Recently, the company Always received praise for removing the Venus symbol from their menstrual pads packaging to be more inclusive to the people who do not identify as women who have a period. This was a huge step in removing stereotypes about menstruation, something societies have embedded into norms about bodies and sexuality. Menstrual product companies have not always been known to break stigmas but rather perpetuate them. In this section, I will analyze how advertisements of the early 90s reflect on centuries-old myths on menstruation and female bodies. This is proven by a Tampax advertisement from 1990 that was in Seventeen magazine.
Analysis of Ad
In this advertisement, Tampax is trying to sell their tampons as well as the experience of calling their hotline, 1-800-TAMPONS. Using the categories Merskin (1999) did in their study of menstrual product advertisements, scientific (diagrams, designs), athletic (activities, sports), stationary figure (posed but not engaged in activity), or no-figure (text only, cartoons), we can analyze this advertisement as stationary. If the ad was reassuring that using tampons was safe and discussed how tampons worked in a paragraph, wouldn’t it have been easier to show a diagram? Merskin’s study also calculates the textual elements used in the study: fear, secrecy, freedom, peace of mind, comfort, and other. The Tampax advertisement uses fear of losing virginity to a tampon and secrecy of having a confidential hotline to call. One would suspect that the ad would focus on the product, but Tampax is playing on the idea that menstruation is something to be feared because it could indicate you are close to losing your virginity, whether from being able to have children or from inserting tampons. There had to have been a societal idea that you could not talk about your period to your friends or family members for fear of embarrassment, which is why having a hotline where you could ask questions you worried you would be laughed at for asking could have been assuring to teenagers. This fear of asking a stupid question implies that dealing with your menstruation was something you had to do naturally and on your own. While Tampax is perpetuating negativity towards not being a virgin, they do promote positivity of talking about your period.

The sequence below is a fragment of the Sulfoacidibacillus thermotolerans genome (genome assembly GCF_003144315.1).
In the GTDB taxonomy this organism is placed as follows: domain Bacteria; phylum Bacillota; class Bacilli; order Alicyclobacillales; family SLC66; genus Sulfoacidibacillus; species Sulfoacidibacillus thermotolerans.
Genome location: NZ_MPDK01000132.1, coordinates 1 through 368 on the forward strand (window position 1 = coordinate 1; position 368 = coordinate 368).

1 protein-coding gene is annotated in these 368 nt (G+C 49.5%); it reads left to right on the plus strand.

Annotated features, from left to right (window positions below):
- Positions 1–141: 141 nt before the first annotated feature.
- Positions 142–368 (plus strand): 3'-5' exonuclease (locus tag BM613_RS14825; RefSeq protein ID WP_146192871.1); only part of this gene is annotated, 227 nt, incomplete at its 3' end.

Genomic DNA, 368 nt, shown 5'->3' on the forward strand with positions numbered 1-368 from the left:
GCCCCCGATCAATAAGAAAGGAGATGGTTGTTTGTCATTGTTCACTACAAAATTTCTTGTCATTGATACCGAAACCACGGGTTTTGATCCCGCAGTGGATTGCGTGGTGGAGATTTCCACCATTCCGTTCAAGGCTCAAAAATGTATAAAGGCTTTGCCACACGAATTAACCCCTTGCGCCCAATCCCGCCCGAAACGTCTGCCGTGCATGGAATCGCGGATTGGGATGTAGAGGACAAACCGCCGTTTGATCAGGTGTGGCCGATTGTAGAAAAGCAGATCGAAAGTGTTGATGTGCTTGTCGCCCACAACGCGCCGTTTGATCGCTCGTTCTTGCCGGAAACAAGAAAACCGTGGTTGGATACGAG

When Madonna sang about being “Like a Virgin”, what was she actually talking about? The construction of the term “virginity” has varied from the hymen tearing to any type of sexual penetration to any type of sexual act. This ad explicitly states that you are a virgin until you have had sexual intercourse, but the emphasis on the implied importance of being a virgin is where the ad is now viewed as problematic. There are a few reasons why Tampax would have sided with many public health specialists of the 90s as they were viewing unplanned pregnancies as a national epidemic. Part of this epidemic stemmed from the uneasiness most people felt talking about sex publicly. If Tampax was emphasizing the value of virginity in Seventeen magazine, teenage girls would be more likely to discuss the ad with each other, thus focusing on peer support rather than relying on adult support. One interpretation teens could take away from the ad is the taboo that comes with any kind of object insertion in their vagina. In order to engage in sexual activities without penetration, they construct what is called “technical virginity”. Most people associate virginity with strong religious beliefs, but most adolescents who have not had vaginal sex are motivated by the desire to avoid pregnancy and sexually transmitted diseases. I argue that because teenagers are more fearful of life-altering consequences from vaginal penetration than from religious beliefs, this is another effect of consistent advertisements that emphasize the importance of keeping your virginity.
In light of the strides menstrual companies have made—from inclusive packaging to the types of products available—it is important to note it has been nearly thirty years between an ad promoting virginity and the removal of female symbols from packaging. The culture of shame that this type of advertisement promoted—shame if your hymen was not intact, shame if you were raped or non-consensually penetrated, shame if you were not a woman but had a period, shame if you already used tampons without thinking about if you would be a virgin—was what made people scared to talk about who they were or what forms of discrimination they faced.
Mikayla Thomas (WFU ’20) is a Sociology major with a concentration in Health and Wellbeing.